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Milan is recognised as a world fashion and design capital, and so has major global influence in this area. The Lombard metropolis is especially famous for its fashion houses and shops (such as along Via Monte Napoleone) and the Galleria Vittorio Emanuele in the Piazza Duomo (reputed to be the world's oldest shopping mall). The city has a rich cultural heritage and legacy, a vibrant nightlife. Milan is home to numerous famous dishes, such as the Panettone Christmas cake and the risotto alla Milanese.


  • Milan Cathedral is dedicated to Santa Maria Nascente and the seat of the Archbishop of Milan. This Gothic cathedral took five centuries to complete and is the fourth-largest church in the world.
  • La Scala is a world renowned venue for theatre, opera and ballet which over the years has premiered many famous productions. The interior has been beautifully refurbished and the theatre is also home to an academy, which offers professional training in music, dance, stage craft and stage management.
  • Santa Maria delle Grazie Church is a church and Dominican convent, which is included in the UNESCO World Heritage sites list. The church is also famous for the mural of the Last Supper by Leonardo da Vinci, which is in the refectory of the convent.
  • San Siro Stadium is a football stadium home to both A.C. Milan and F.C. Internazionale Milano. It was named in honour of Giuseppe Meazza, the two-time World Cup winner. Other than football matches, the San Siro has been host to many music concerts.

For more travel information on what to do in see in Milan, we invite you to visit our partner GetYourGuide.


Milan is a renowned city in Europe for its jazz and rock nightlife starting at 11pm until 4am. The most popular nightlife areas include the Brera district, where several modern nightclubs and bars can be found; the area around the Navigli, once the city's old industrial canals; and the famous Leoncavallo, just near to the Porta Ticinese. Centri sociali (social centres) are very popular as they are relatively inexpensive and host a variety entertainment activities and cinematic venues.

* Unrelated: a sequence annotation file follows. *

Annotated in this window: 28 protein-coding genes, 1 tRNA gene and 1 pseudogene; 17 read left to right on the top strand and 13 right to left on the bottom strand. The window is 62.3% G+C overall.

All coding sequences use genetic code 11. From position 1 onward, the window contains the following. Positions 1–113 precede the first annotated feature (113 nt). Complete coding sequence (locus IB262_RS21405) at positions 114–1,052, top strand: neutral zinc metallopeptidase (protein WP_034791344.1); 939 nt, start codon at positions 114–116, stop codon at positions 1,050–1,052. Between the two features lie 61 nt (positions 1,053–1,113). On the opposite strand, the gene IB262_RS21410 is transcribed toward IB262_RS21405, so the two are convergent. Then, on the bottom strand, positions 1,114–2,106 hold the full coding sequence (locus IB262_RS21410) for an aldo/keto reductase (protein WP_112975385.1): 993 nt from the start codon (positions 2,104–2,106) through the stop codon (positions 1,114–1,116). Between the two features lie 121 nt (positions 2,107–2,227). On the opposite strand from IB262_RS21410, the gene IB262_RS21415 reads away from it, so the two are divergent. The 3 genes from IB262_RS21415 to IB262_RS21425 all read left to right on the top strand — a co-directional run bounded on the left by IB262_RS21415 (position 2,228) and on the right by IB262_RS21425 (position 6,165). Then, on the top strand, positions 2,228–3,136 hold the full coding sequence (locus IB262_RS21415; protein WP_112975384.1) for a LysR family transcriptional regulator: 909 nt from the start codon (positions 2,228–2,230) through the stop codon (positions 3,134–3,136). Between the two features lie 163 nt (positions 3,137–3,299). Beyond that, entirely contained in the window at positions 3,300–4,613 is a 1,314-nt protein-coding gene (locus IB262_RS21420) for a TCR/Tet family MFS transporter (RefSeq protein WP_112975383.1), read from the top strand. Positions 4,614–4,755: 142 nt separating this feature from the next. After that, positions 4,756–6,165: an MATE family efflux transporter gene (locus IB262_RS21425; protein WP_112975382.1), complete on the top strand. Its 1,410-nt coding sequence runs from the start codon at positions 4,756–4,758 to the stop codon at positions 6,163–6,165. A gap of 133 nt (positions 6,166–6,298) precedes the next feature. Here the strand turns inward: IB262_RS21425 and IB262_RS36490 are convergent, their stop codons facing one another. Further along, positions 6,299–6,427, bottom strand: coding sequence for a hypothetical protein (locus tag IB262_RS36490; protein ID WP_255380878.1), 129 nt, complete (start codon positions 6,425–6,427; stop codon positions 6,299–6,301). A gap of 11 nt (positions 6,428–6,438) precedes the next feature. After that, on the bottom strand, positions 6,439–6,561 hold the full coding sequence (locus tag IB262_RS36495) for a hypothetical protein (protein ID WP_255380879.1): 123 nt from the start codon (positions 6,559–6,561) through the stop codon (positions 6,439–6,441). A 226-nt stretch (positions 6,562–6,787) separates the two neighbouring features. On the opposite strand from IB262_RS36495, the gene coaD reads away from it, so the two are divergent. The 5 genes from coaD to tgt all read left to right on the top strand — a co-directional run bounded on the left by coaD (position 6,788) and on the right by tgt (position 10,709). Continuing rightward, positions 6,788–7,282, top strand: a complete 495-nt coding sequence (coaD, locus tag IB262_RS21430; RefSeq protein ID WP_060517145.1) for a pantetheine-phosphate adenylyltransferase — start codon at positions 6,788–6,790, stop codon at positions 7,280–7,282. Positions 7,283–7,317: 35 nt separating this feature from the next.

The public transport network consists of three metropolitan railway lines and tram, trolley-bus and bus lines. There is also three subway lines in a system called Milan Metro.

The city is served by two international airports. The Malpensa International Airport, the second biggest airport in Italy, is about 50 km from central Milan. The Linate Airport, which is near the city limits, is mainly used for domestic and short-haul international flights, with over 9 million passengers in 2007


The ‘Fiera di Senigalla’ is a weekly traditional fair held on Saturdays, selling different objects such as bicycles, antiques, books and different objects from around the world to reflect Milan's multi-ethnic society.

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